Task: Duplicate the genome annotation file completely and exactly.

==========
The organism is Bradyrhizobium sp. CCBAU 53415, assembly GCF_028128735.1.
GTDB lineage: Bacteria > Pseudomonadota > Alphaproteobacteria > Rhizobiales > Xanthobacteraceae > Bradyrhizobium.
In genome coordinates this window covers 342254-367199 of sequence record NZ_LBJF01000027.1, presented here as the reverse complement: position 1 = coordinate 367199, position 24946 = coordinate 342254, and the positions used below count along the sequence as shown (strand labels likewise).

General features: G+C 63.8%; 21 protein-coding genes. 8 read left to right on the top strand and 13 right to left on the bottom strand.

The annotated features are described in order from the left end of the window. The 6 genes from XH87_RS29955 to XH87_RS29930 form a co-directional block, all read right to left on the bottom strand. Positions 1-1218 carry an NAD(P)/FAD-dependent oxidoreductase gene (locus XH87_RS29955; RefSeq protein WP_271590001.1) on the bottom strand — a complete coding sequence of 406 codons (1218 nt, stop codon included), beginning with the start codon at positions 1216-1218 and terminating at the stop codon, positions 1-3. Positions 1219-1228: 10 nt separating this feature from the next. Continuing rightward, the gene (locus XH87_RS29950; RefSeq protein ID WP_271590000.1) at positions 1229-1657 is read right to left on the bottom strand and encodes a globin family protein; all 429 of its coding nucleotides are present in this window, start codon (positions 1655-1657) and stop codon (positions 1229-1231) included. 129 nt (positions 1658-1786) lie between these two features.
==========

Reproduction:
The organism is Bradyrhizobium sp. CCBAU 53415, assembly GCF_028128735.1.
GTDB lineage: Bacteria > Pseudomonadota > Alphaproteobacteria > Rhizobiales > Xanthobacteraceae > Bradyrhizobium.
In genome coordinates this window covers 342254-367199 of sequence record NZ_LBJF01000027.1, presented here as the reverse complement: position 1 = coordinate 367199, position 24946 = coordinate 342254, and the positions used below count along the sequence as shown (strand labels likewise).

General features: G+C 63.8%; 21 protein-coding genes. 8 read left to right on the top strand and 13 right to left on the bottom strand.

The annotated features are described in order from the left end of the window. The 6 genes from XH87_RS29955 to XH87_RS29930 form a co-directional block, all read right to left on the bottom strand. Positions 1-1218 carry an NAD(P)/FAD-dependent oxidoreductase gene (locus XH87_RS29955; RefSeq protein WP_271590001.1) on the bottom strand — a complete coding sequence of 406 codons (1218 nt, stop codon included), beginning with the start codon at positions 1216-1218 and terminating at the stop codon, positions 1-3. Positions 1219-1228: 10 nt separating this feature from the next. Continuing rightward, the gene (locus XH87_RS29950; RefSeq protein ID WP_271590000.1) at positions 1229-1657 is read right to left on the bottom strand and encodes a globin family protein; all 429 of its coding nucleotides are present in this window, start codon (positions 1655-1657) and stop codon (positions 1229-1231) included. 129 nt (positions 1658-1786) lie between these two features.